The word sloppy originated from ‘slop shops’, where sailors bought rough garments for work – these businesses were typically operated on the first floor of buildings with residences above.

We had a quick interesting visit with a bar owner next door to the Old Exchange building – his sign on the front door indicating that they don’t support government handouts, etc. definitely catches your eye.  He showed us a bottle of Moonshine (made by Firefly Distillery on nearby Wadmalaw Island) and told a funny story about how many years ago (especially of course during Prohibition) it was illegal for the bar to sell Moonshine, but then once it became legal, it was somehow illegal for the bar to sell anything non-alcoholic.  He gives away bottles of water to thirsty tourists.  Craziness!

Rainbow Row is a line of 13 colorful houses along E Bay St; the longest cluster of Georgian row houses in the US.  In Charleston’s colorful past these were places frequented by sailors, if you know what I mean!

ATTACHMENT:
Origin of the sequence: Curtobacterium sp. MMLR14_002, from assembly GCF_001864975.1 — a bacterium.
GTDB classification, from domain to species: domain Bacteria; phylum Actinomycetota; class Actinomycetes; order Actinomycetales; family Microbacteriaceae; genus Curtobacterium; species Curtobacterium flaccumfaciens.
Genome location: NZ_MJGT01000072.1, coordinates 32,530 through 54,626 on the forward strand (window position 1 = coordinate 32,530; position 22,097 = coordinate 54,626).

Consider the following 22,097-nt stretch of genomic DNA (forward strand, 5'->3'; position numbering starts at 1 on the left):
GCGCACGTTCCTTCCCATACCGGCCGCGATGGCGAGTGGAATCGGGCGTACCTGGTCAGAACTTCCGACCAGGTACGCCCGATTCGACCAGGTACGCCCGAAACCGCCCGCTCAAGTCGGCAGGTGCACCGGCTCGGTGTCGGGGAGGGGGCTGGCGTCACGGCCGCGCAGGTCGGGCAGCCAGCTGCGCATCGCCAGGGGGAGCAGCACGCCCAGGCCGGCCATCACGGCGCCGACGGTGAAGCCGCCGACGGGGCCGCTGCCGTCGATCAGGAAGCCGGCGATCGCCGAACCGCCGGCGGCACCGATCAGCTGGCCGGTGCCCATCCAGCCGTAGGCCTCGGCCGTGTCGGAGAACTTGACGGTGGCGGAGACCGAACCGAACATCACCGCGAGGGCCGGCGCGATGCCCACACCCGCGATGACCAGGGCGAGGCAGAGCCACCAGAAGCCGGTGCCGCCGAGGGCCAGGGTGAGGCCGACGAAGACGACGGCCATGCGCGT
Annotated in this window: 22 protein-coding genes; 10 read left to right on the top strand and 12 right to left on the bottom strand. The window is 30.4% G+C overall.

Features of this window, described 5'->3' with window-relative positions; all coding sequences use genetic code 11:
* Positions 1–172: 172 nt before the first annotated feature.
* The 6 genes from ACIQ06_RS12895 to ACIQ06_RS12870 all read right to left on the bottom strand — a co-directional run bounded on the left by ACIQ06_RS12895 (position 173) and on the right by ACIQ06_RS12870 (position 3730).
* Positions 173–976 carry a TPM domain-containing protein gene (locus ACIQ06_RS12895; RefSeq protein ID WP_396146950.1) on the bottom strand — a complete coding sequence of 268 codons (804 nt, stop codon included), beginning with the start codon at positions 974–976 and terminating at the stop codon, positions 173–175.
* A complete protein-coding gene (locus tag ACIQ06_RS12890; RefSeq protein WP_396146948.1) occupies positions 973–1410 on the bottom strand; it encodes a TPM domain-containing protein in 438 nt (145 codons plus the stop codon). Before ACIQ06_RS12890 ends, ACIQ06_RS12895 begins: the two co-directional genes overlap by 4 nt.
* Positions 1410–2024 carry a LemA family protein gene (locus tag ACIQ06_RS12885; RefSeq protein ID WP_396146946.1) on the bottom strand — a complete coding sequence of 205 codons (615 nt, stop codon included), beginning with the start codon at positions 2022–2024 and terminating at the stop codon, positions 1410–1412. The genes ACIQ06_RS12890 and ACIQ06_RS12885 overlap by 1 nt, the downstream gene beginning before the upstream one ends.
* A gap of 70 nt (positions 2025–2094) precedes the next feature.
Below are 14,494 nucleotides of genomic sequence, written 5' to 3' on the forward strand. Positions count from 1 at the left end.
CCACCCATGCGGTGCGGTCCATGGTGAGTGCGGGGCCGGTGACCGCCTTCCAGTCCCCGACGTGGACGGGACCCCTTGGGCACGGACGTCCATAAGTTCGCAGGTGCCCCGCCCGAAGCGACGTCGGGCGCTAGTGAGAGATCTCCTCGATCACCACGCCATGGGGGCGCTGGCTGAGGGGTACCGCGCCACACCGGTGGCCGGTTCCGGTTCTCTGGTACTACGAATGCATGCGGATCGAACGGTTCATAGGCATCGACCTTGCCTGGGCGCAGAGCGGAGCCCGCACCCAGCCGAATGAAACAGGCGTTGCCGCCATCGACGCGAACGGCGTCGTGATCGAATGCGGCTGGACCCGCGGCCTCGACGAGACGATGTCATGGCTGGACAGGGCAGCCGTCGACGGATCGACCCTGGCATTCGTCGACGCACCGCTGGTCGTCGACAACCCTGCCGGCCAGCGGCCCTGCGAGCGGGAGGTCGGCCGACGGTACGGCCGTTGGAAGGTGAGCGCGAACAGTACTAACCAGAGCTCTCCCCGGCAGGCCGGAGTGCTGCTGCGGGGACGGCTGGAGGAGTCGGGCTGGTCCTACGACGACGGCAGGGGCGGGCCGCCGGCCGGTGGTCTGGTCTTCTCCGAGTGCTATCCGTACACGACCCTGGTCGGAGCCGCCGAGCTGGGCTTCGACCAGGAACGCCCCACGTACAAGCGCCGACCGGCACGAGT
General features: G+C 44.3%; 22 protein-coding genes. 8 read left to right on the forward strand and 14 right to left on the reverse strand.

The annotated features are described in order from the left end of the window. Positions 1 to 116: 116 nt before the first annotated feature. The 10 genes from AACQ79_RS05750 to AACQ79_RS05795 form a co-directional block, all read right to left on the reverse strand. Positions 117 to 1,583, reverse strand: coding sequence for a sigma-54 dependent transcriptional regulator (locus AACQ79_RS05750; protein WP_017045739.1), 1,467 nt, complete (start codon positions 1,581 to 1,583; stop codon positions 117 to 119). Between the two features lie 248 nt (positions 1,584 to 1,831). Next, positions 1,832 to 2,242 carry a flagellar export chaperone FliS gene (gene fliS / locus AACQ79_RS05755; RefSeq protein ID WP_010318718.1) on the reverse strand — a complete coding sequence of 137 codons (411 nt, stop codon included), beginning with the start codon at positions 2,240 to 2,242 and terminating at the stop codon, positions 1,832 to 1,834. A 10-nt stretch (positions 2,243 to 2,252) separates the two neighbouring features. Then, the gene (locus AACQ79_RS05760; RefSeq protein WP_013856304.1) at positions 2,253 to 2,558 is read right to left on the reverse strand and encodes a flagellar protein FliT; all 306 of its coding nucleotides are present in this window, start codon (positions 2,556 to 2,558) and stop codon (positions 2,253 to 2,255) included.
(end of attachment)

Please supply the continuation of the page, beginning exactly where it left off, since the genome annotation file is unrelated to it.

Charleston’s streetscape has dramatically changed over the years. Going back to colonial times, streets were largely unpaved, and continued to be rough rides for carriages and wagons over cobblestone and Belgian block.  Cobblestones are not native to coastal South Carolina, but come from places such as New England, where sailing ships built during the colonial era needed heavy ballast in their hulls to keep them upright in strong winds.

These photos show an old street designed for wagons – the intersection of Latitude and Longitude Lanes.  Note the smoother stones on each side for the wagon wheels.  As one end of the street/alley was quite narrow, in 1853 an old cannon barrel was placed at the entrance so no cotton wagons would enter the 11ft entrance and damage property.  The city removed the cannon in 1933, claiming that it was public property, and displayed it in White Point Garden.  The residents of Longitude La were irate and threatened legal action.  The city won and the residents now have a masonry post in the old cannon’s place.